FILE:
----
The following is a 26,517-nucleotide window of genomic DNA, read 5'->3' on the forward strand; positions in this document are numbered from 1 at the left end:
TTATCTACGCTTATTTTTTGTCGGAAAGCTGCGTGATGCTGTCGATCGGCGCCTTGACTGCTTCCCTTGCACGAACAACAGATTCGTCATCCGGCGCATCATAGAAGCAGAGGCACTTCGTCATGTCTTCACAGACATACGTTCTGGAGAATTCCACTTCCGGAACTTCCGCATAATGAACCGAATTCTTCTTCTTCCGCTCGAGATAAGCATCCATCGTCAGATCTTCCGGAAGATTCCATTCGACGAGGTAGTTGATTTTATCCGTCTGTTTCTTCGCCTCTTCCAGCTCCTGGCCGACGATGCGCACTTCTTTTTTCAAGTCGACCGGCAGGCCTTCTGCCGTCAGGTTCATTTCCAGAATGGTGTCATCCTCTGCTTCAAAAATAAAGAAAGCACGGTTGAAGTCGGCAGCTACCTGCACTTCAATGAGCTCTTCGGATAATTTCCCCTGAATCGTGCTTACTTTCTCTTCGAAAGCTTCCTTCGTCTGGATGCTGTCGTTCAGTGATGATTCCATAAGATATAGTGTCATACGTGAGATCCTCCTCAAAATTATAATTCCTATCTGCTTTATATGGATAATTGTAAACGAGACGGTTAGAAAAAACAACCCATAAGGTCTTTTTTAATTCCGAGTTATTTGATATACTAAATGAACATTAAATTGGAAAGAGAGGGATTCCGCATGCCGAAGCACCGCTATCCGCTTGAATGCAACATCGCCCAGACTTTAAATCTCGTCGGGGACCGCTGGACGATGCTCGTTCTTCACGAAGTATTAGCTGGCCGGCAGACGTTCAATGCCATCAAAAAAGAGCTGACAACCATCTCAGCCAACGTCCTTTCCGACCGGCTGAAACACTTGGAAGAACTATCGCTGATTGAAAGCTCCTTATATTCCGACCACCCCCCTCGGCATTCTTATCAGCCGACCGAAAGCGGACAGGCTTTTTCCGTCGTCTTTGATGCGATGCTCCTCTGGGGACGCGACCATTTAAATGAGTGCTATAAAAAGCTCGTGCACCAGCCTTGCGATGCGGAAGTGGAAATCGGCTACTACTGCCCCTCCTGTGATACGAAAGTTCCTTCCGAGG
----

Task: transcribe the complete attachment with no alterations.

The following is a 26,517-nucleotide window of genomic DNA, read 5'->3' on the forward strand; positions in this document are numbered from 1 at the left end:
TTATCTACGCTTATTTTTTGTCGGAAAGCTGCGTGATGCTGTCGATCGGCGCCTTGACTGCTTCCCTTGCACGAACAACAGATTCGTCATCCGGCGCATCATAGAAGCAGAGGCACTTCGTCATGTCTTCACAGACATACGTTCTGGAGAATTCCACTTCCGGAACTTCCGCATAATGAACCGAATTCTTCTTCTTCCGCTCGAGATAAGCATCCATCGTCAGATCTTCCGGAAGATTCCATTCGACGAGGTAGTTGATTTTATCCGTCTGTTTCTTCGCCTCTTCCAGCTCCTGGCCGACGATGCGCACTTCTTTTTTCAAGTCGACCGGCAGGCCTTCTGCCGTCAGGTTCATTTCCAGAATGGTGTCATCCTCTGCTTCAAAAATAAAGAAAGCACGGTTGAAGTCGGCAGCTACCTGCACTTCAATGAGCTCTTCGGATAATTTCCCCTGAATCGTGCTTACTTTCTCTTCGAAAGCTTCCTTCGTCTGGATGCTGTCGTTCAGTGATGATTCCATAAGATATAGTGTCATACGTGAGATCCTCCTCAAAATTATAATTCCTATCTGCTTTATATGGATAATTGTAAACGAGACGGTTAGAAAAAACAACCCATAAGGTCTTTTTTAATTCCGAGTTATTTGATATACTAAATGAACATTAAATTGGAAAGAGAGGGATTCCGCATGCCGAAGCACCGCTATCCGCTTGAATGCAACATCGCCCAGACTTTAAATCTCGTCGGGGACCGCTGGACGATGCTCGTTCTTCACGAAGTATTAGCTGGCCGGCAGACGTTCAATGCCATCAAAAAAGAGCTGACAACCATCTCAGCCAACGTCCTTTCCGACCGGCTGAAACACTTGGAAGAACTATCGCTGATTGAAAGCTCCTTATATTCCGACCACCCCCCTCGGCATTCTTATCAGCCGACCGAAAGCGGACAGGCTTTTTCCGTCGTCTTTGATGCGATGCTCCTCTGGGGACGCGACCATTTAAATGAGTGCTATAAAAAGCTCGTGCACCAGCCTTGCGATGCGGAAGTGGAAATCGGCTACTACTGCCCCTCCTGTGATACGAAAGTTCCTTCCGAGG